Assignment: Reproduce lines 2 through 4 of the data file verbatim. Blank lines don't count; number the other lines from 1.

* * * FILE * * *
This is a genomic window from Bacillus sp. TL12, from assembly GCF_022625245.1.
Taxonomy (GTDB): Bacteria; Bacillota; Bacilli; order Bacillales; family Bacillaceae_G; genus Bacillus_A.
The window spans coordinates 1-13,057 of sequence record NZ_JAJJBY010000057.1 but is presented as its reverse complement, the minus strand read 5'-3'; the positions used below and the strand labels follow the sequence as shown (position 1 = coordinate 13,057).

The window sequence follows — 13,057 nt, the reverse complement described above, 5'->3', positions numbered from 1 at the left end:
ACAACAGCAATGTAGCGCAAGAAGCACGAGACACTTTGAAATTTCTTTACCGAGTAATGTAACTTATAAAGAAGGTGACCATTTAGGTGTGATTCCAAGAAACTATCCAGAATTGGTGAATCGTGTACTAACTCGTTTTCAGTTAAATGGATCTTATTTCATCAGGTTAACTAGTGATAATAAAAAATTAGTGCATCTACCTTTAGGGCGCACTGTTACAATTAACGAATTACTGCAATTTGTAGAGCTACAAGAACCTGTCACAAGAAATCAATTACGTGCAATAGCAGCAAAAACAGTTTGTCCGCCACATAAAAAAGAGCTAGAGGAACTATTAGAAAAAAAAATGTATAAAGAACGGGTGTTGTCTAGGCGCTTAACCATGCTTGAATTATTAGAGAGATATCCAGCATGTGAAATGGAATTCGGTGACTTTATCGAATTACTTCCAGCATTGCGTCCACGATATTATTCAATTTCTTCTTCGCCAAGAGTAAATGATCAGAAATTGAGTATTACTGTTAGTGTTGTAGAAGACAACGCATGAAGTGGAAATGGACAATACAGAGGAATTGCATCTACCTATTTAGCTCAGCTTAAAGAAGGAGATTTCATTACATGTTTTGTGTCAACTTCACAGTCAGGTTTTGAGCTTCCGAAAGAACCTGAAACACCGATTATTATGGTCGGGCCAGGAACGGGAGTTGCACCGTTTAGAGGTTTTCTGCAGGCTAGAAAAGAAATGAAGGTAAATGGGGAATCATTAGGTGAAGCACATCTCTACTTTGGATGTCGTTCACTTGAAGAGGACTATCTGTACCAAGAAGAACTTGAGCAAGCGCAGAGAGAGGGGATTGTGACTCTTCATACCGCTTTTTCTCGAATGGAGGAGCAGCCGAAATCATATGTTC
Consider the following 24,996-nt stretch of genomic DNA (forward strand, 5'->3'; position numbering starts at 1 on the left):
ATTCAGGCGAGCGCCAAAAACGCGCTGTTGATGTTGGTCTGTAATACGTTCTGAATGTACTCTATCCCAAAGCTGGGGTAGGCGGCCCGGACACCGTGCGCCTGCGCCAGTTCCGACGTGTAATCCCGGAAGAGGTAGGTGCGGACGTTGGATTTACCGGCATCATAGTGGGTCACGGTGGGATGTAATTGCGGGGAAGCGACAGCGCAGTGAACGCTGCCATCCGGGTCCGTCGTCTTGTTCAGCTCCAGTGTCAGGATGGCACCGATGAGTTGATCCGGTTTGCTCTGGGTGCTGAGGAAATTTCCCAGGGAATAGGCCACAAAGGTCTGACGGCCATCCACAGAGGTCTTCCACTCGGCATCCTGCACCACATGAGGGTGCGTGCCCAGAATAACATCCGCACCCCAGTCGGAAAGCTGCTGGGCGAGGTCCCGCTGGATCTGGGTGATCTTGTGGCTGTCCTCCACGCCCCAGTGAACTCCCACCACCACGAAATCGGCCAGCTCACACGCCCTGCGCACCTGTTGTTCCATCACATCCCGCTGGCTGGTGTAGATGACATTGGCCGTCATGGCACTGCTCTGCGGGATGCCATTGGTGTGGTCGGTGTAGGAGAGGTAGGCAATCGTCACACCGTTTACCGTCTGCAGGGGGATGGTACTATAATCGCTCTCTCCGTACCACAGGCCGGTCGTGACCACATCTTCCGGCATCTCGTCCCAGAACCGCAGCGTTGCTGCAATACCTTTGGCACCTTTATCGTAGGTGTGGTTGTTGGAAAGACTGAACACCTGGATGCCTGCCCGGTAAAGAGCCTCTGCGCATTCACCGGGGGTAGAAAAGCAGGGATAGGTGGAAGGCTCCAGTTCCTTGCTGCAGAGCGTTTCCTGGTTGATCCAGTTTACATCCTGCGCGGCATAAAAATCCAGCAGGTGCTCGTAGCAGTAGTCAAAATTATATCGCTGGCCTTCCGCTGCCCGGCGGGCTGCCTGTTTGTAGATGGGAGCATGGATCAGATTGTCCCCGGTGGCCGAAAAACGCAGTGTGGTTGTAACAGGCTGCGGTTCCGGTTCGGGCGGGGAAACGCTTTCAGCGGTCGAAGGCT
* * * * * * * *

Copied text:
Taxonomy (GTDB): Bacteria; Bacillota; Bacilli; order Bacillales; family Bacillaceae_G; genus Bacillus_A.
The window spans coordinates 1-13,057 of sequence record NZ_JAJJBY010000057.1 but is presented as its reverse complement, the minus strand read 5'-3'; the positions used below and the strand labels follow the sequence as shown (position 1 = coordinate 13,057).

The window sequence follows — 13,057 nt, the reverse complement described above, 5'->3', positions numbered from 1 at the left end: